[3H]Thymidine incorporation into DNA was determined as a measure of DNA synthesis as previously described by Griner, et al., above. Near-confluent keratinocyte cultures were incubated for 24 hours in SFKM containing the indicated additions. PG was added in the form of liposomes prepared by bath sonication of dried PG in SFKM to make a stock solution of 2 mg/mL. [3H]Thymidine at a final concentration of 1 μCi/mL was then added to the cells for an additional 1-hour incubation. Reactions were terminated by washing with PBS- and macromolecules precipitated with ice-cold 5% trichloroacetic acid. Cells were solubilized in 0.3 M NaOH and the radioactivity incorporated into DNA quantified by liquid scintillation spectroscopy.

Transglutaminase Assay

Keratinocytes were treated with PG liposomes, collected by scraping and centrifugation in homogenization buffer and lysed by sonication after one freeze-thaw cycle. Transglutaminase activity was monitored in the broken cells as the amount of [3H]putrescine cross-linked to dimethylated casein as described in Bollag, W. B., Zhong, X., Dodd, M. E., Hardy, D. M., Zheng, X. and Allred, W. T. (2005) J. Pharm. Exp. Ther., 312, 1223-1231, incorporated herein by reference. The cross-linked putrescine-casein was precipitated with tricholoroacetic acid and collected by filtration. Data were normalized to the quantity of protein in each sample, determined using the Biorad protein assay with bovine serum albumin as standard, and expressed relative to the appropriate control.

Statistics

Experiments were performed a minimum of three times as indicated. Values were analyzed for statistical significance by analysis of variance (ANOVA) with a Student-Newmann-Keuls post-hoc test using Instat (GraphPad Software, San Diego, Calif.).

Results

Inhibition of Glycerol Uptake with Acidic Medium Inhibits PG Synthesis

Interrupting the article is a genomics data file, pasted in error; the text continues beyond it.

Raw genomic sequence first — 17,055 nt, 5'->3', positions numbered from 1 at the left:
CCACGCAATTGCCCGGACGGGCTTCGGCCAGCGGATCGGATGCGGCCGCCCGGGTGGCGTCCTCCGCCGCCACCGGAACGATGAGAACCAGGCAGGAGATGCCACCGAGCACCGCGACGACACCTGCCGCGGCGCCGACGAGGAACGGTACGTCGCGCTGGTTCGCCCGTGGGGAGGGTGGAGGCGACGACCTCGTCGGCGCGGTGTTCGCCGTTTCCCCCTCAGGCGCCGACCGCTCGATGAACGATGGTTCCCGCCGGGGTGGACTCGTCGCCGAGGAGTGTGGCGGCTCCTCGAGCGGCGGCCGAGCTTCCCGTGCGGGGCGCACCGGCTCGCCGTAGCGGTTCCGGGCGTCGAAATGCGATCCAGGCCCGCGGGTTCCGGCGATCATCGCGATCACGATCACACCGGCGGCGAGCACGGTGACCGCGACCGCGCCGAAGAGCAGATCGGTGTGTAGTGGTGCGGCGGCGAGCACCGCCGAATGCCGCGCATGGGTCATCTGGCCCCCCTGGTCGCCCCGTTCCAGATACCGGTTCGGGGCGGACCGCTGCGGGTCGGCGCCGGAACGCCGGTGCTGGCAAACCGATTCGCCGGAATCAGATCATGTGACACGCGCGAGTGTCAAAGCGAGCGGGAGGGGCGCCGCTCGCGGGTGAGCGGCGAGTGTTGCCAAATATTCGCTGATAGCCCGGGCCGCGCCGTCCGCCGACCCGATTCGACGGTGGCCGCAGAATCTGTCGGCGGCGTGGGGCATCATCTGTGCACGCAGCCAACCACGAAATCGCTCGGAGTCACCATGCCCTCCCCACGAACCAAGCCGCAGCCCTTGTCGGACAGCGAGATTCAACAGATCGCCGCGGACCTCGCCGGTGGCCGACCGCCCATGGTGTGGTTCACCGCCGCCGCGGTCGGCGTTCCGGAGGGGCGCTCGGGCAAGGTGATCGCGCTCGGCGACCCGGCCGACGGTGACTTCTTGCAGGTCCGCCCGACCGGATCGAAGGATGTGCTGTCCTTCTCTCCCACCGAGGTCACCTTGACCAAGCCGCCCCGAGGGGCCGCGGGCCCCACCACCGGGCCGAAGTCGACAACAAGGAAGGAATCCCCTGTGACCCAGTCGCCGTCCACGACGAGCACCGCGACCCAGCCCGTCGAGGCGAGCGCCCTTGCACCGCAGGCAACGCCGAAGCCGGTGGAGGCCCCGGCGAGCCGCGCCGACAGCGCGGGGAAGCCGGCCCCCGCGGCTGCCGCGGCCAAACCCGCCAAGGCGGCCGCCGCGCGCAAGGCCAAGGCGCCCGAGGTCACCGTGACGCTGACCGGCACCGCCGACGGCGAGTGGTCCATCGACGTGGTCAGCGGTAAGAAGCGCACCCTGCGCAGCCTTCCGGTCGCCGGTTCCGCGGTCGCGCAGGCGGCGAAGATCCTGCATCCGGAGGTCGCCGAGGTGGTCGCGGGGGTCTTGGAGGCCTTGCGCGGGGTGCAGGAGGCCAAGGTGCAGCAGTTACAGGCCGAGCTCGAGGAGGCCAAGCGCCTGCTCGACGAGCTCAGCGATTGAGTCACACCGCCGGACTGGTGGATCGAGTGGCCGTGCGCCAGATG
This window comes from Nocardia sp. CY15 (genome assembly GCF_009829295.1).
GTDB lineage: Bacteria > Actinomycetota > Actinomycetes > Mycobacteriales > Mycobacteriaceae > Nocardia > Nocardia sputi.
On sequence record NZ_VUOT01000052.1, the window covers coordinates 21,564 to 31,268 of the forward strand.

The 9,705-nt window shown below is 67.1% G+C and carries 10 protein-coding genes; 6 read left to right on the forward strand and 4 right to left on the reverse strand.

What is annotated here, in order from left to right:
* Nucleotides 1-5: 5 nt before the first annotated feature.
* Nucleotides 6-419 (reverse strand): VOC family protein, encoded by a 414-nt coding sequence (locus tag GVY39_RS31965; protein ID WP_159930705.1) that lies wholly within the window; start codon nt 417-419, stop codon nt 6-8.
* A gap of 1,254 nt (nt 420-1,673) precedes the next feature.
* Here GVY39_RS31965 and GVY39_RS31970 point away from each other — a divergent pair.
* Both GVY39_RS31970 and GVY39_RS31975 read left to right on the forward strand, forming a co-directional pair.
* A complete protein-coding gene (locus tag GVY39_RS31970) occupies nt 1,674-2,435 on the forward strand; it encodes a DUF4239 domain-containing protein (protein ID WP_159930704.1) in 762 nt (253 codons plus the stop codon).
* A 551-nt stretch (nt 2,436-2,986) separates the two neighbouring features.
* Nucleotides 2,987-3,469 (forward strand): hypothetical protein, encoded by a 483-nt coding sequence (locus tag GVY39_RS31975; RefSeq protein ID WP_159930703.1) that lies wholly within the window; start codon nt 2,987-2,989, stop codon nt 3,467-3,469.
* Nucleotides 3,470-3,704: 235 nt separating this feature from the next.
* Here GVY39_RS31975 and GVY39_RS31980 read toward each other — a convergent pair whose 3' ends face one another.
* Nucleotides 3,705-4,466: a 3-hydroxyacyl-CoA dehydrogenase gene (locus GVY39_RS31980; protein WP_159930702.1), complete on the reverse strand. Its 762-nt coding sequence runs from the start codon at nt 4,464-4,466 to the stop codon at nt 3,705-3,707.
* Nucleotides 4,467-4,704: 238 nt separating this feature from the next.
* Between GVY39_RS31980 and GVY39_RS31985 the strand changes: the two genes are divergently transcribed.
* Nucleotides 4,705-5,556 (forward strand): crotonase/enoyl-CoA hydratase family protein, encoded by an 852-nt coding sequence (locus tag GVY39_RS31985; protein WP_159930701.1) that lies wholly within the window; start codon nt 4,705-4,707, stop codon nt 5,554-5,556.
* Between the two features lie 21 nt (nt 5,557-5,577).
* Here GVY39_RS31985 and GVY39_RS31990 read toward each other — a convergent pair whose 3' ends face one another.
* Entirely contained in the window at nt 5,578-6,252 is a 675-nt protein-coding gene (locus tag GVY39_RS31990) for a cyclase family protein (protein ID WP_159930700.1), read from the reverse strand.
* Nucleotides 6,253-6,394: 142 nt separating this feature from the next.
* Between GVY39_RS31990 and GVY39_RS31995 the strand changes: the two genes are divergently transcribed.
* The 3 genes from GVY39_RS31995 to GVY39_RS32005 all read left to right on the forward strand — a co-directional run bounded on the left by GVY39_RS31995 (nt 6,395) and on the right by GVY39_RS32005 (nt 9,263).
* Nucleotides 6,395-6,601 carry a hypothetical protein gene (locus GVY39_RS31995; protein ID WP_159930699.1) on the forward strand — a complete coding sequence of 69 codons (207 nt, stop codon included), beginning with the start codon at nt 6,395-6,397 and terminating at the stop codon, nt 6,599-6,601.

As discussed above, the present inventors have previously shown that PLD2 and AQP3 colocalize in caveolin-rich membrane microdomains in keratinocytes. In addition, PLD-mediated PG synthesis is stimulated by elevated extracellular calcium levels in keratinocytes as shown, and it appears that AQP3 provides glycerol to PLD2 for the transphosphatidylation reaction to produce PG. Since in lung cells AQP3 is inhibited by acidic medium, whether a medium of low pH would inhibit glycerol uptake and PG synthesis was investigated. Keratinocytes were incubated for 24 hours with control SFKM (25 μM Ca2+) or SFKM containing 125 μM Ca2+ prior to measurement of [3H]glycerol uptake and [14C]PG production in SFKM of pH 4 or 7.4. As shown in FIG. 13A, 125 μM Ca2+ significantly stimulated glycerol uptake in control medium. Low pH medium significantly inhibited glycerol uptake both under basal conditions and upon stimulation with the intermediate calcium concentration (FIG. 13A). Similarly, pH 4 medium significantly inhibited radiolabeled PG synthesis after a 10-minute incubation with [14C]glycerol both in cells incubated with control medium and 125 μM Ca2+ medium (FIG. 13B). In order to ensure that the inhibition of glycerol uptake and/or PG production by pH 4 medium was not related to toxicity, some cells were also preincubated for 5 minutes with pH 4 medium prior to measurement of glycerol uptake or PG synthesis in control pH 7.4 medium (pH 4/7). Preincubation with pH 4 medium had essentially no effect on glycerol uptake or PG production (FIG. 13).

Co-expression of AQP3 Inhibits Keratin 5 Promoter Activity, Stimulates Keratin 10 Promoter Activity and Enhances the Effect of an Elevated Extracellular Calcium Level on Involucrin Promoter Activity